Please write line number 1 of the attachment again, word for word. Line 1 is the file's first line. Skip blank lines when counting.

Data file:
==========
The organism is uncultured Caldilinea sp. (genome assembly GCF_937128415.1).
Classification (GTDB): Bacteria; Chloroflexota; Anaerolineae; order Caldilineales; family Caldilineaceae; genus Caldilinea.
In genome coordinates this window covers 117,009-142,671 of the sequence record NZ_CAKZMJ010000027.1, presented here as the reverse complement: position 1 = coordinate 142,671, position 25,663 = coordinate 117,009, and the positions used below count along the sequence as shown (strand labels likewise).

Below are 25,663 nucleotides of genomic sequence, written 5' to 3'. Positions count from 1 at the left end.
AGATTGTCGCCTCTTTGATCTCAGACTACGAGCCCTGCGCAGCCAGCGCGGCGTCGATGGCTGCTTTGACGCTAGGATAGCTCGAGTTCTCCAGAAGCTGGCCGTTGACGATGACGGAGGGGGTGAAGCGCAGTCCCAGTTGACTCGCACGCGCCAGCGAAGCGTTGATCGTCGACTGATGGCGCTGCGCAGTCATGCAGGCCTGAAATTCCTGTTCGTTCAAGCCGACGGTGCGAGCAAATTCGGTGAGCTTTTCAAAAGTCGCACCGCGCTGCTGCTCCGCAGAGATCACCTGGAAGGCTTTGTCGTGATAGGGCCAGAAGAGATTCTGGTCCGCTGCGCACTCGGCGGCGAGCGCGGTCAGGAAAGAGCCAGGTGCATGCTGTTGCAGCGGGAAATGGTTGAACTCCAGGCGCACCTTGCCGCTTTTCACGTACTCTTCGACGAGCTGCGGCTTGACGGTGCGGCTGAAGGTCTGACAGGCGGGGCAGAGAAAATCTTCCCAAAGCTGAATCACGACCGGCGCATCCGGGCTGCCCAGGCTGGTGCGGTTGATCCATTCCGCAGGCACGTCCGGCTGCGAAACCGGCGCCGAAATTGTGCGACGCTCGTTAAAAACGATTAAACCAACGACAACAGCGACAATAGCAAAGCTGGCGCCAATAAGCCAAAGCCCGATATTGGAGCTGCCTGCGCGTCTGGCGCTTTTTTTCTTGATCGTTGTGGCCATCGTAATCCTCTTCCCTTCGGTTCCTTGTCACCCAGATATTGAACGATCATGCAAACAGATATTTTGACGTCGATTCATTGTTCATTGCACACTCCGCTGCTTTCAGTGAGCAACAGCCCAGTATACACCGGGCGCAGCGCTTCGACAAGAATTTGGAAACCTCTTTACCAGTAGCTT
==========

The organism is uncultured Caldilinea sp. (genome assembly GCF_937128415.1).